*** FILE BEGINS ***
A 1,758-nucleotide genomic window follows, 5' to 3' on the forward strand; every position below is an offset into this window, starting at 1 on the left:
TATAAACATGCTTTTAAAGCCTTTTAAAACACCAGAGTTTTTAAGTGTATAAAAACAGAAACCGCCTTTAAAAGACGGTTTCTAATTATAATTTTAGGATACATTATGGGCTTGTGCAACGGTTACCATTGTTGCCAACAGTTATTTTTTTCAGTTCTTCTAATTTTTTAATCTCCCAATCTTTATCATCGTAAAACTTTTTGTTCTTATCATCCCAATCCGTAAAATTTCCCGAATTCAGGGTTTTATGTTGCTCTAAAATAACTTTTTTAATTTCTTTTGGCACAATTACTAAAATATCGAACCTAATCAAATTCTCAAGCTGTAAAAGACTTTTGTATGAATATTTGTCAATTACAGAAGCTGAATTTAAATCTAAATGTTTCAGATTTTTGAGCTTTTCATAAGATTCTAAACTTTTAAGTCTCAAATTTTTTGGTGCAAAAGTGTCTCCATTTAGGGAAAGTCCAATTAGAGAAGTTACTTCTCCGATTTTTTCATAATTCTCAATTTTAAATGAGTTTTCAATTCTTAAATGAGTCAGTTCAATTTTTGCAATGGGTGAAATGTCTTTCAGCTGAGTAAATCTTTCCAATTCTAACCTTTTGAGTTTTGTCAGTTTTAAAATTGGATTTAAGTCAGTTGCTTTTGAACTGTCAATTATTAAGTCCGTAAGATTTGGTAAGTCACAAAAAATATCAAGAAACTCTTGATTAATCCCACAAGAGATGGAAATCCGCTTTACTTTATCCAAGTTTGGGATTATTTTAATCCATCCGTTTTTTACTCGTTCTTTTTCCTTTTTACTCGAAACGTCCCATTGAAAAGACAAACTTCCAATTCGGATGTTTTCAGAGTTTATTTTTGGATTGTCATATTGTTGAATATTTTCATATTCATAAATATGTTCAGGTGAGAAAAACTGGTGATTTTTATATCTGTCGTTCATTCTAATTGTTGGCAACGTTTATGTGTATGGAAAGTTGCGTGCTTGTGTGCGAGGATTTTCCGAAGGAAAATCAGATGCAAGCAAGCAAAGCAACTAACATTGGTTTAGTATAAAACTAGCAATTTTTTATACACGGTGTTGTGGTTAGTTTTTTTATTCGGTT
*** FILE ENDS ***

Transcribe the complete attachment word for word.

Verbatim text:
A 1,758-nucleotide genomic window follows, 5' to 3' on the forward strand; every position below is an offset into this window, starting at 1 on the left:
TATAAACATGCTTTTAAAGCCTTTTAAAACACCAGAGTTTTTAAGTGTATAAAAACAGAAACCGCCTTTAAAAGACGGTTTCTAATTATAATTTTAGGATACATTATGGGCTTGTGCAACGGTTACCATTGTTGCCAACAGTTATTTTTTTCAGTTCTTCTAATTTTTTAATCTCCCAATCTTTATCATCGTAAAACTTTTTGTTCTTATCATCCCAATCCGTAAAATTTCCCGAATTCAGGGTTTTATGTTGCTCTAAAATAACTTTTTTAATTTCTTTTGGCACAATTACTAAAATATCGAACCTAATCAAATTCTCAAGCTGTAAAAGACTTTTGTATGAATATTTGTCAATTACAGAAGCTGAATTTAAATCTAAATGTTTCAGATTTTTGAGCTTTTCATAAGATTCTAAACTTTTAAGTCTCAAATTTTTTGGTGCAAAAGTGTCTCCATTTAGGGAAAGTCCAATTAGAGAAGTTACTTCTCCGATTTTTTCATAATTCTCAATTTTAAATGAGTTTTCAATTCTTAAATGAGTCAGTTCAATTTTTGCAATGGGTGAAATGTCTTTCAGCTGAGTAAATCTTTCCAATTCTAACCTTTTGAGTTTTGTCAGTTTTAAAATTGGATTTAAGTCAGTTGCTTTTGAACTGTCAATTATTAAGTCCGTAAGATTTGGTAAGTCACAAAAAATATCAAGAAACTCTTGATTAATCCCACAAGAGATGGAAATCCGCTTTACTTTATCCAAGTTTGGGATTATTTTAATCCATCCGTTTTTTACTCGTTCTTTTTCCTTTTTACTCGAAACGTCCCATTGAAAAGACAAACTTCCAATTCGGATGTTTTCAGAGTTTATTTTTGGATTGTCATATTGTTGAATATTTTCATATTCATAAATATGTTCAGGTGAGAAAAACTGGTGATTTTTATATCTGTCGTTCATTCTAATTGTTGGCAACGTTTATGTGTATGGAAAGTTGCGTGCTTGTGTGCGAGGATTTTCCGAAGGAAAATCAGATGCAAGCAAGCAAAGCAACTAACATTGGTTTAGTATAAAACTAGCAATTTTTTATACACGGTGTTGTGGTTAGTTTTTTTATTCGGTT